Tax calculator for how your taxes would change under Obama or McCain
Are you making less than $603,000? If so, Obama isn't going to raise your taxes, the data show.
According to a Gallup Poll, 53% of Americans think Obama is going to raise their taxes, compared with just 34% who suspect the same of McCain. That means that at least 48% of Americans don't really understand what Obama is going to do and one-third don't understand what McCain is proposing. Where would so many people get the crazy idea that Obama's secret plan is to raise taxes? Well, it could be because John McCain tells them that every chance he gets.
The Washington Post put together a nifty graphic using the same data. CNNMoney also did a smart analysis of the whole thing. The gist of it is, according to CNNMoney:
McCain: The average taxpayer in every income group would see a lower tax bill, but high-income taxpayers would benefit more than everyone else.
Obama: High-income taxpayers would pay more in taxes, while everyone else's tax bill would be reduced. Those who benefit the most -- in terms of reducing their taxes as a percentage of after-tax income - are in the lowest income groups.
In the simplest terms, McCain is going to cut everybody's taxes, but cut the very richest people's taxes most. Obama is going to cut everybody's taxes except the really rich. As the Tax Policy Center points out, both plans are lousy for the federal debt: Obama's would raise the debt by $2.9 trillion, McCain's by $4.2 trillion.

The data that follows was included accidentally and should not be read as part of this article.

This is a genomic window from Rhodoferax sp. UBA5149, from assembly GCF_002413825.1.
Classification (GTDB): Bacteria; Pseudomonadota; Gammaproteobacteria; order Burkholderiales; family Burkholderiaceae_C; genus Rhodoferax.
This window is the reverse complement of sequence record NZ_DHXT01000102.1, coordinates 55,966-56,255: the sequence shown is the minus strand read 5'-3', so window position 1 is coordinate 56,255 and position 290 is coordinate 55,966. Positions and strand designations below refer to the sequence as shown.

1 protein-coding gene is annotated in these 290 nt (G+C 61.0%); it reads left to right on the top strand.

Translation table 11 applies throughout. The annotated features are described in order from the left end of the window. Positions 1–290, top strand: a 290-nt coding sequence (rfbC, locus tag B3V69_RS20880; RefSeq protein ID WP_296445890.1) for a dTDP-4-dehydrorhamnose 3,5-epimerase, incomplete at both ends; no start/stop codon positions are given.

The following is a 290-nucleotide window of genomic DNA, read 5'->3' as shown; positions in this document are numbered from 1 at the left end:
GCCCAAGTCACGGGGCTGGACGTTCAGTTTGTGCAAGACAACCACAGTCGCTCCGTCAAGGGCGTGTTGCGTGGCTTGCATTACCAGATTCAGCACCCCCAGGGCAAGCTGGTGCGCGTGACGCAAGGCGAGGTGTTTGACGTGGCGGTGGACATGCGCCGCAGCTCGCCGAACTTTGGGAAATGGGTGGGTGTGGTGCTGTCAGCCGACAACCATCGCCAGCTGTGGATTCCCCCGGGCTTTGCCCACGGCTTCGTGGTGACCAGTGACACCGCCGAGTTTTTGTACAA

I wish someone would come up with a better calculator than the alchemy one, one that would let people compare their situation under Obama and McCain. First off, people would see that for the vast majority of Americans -- those making $112,000 and under -- Obama cuts their taxes more than McCain.
Second, a better calculator would account for more than just income. A realistic calculator would ask you where you get your income. Is it from work? Or is it from the stock market? (Which Obama says he wants to raise.) Or is it from an inheritance of more than $3.5 million? And then there's McCain's proposal to tax employer healthcare, but give a tax credit to offset it.
Fiscal policy is really complicated. We could desperately need use a tool to bring it home to people where their own financial interest lies.